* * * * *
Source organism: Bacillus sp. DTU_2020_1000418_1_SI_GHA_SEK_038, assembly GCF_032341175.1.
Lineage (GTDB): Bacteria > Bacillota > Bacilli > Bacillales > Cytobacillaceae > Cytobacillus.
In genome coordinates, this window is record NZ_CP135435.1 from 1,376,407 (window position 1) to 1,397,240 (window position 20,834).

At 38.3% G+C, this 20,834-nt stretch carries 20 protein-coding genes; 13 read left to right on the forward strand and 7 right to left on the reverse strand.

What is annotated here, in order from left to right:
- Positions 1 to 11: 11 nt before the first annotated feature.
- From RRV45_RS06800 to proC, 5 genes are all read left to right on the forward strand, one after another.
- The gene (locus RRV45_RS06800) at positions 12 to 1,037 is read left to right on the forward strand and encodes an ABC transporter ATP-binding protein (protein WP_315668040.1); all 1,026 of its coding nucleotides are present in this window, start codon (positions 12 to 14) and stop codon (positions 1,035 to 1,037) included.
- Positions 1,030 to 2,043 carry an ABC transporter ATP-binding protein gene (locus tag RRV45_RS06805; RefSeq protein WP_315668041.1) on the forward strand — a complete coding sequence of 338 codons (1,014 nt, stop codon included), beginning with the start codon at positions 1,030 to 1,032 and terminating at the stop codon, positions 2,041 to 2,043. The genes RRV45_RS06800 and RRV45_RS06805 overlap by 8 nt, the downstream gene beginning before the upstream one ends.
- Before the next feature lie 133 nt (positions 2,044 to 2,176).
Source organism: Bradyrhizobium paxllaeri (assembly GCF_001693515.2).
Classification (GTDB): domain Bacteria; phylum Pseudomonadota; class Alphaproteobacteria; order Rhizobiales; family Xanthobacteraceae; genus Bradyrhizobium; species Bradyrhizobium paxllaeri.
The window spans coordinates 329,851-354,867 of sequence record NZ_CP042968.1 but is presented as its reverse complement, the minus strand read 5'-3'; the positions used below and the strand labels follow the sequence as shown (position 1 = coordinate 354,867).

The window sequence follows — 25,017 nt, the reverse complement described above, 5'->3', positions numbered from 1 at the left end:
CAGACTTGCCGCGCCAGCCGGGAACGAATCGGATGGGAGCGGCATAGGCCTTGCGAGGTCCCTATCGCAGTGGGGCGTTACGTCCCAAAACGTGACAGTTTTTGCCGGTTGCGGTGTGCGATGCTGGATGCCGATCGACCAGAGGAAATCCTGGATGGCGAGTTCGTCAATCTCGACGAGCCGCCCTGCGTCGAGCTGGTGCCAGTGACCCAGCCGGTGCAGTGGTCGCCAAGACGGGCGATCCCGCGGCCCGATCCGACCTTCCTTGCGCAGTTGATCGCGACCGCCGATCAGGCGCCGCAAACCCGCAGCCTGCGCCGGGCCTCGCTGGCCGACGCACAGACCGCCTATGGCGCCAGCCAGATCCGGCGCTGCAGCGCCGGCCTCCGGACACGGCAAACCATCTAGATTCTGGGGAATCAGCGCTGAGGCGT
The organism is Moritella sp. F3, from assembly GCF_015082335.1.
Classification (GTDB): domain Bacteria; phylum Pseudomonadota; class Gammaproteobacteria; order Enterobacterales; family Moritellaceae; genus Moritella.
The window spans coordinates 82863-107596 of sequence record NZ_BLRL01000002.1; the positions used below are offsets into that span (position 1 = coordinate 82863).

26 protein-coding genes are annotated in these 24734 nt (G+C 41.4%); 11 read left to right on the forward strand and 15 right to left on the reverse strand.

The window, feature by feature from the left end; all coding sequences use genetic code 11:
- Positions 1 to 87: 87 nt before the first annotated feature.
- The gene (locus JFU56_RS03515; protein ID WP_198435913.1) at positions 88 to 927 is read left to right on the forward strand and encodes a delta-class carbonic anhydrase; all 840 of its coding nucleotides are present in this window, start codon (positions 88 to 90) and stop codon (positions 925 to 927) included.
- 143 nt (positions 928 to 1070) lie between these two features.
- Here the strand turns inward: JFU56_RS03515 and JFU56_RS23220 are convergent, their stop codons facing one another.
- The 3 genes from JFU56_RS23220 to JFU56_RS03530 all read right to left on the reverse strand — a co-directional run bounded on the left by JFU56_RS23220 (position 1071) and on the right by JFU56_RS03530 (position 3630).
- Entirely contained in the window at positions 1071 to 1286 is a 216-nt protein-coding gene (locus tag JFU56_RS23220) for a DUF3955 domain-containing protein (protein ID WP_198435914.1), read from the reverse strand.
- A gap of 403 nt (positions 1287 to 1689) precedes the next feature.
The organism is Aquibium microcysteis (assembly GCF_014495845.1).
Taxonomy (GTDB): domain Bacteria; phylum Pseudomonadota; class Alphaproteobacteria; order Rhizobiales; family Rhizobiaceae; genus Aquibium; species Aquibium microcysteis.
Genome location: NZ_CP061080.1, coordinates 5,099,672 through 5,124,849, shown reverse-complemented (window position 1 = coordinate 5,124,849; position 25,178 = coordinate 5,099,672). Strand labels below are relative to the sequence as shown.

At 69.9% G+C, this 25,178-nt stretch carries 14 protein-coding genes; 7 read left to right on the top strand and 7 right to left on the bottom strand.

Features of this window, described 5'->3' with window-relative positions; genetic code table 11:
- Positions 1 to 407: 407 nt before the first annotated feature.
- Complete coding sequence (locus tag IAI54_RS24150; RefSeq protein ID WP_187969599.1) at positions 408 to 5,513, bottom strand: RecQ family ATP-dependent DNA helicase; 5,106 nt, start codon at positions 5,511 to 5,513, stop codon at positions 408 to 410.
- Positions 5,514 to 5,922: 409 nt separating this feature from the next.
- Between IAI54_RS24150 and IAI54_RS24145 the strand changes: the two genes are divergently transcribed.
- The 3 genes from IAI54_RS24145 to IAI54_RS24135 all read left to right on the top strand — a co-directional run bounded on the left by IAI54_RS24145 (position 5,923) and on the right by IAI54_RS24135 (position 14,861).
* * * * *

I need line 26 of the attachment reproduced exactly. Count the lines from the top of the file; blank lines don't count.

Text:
- Entirely contained in the window at positions 1071 to 1286 is a 216-nt protein-coding gene (locus tag JFU56_RS23220) for a DUF3955 domain-containing protein (protein ID WP_198435914.1), read from the reverse strand.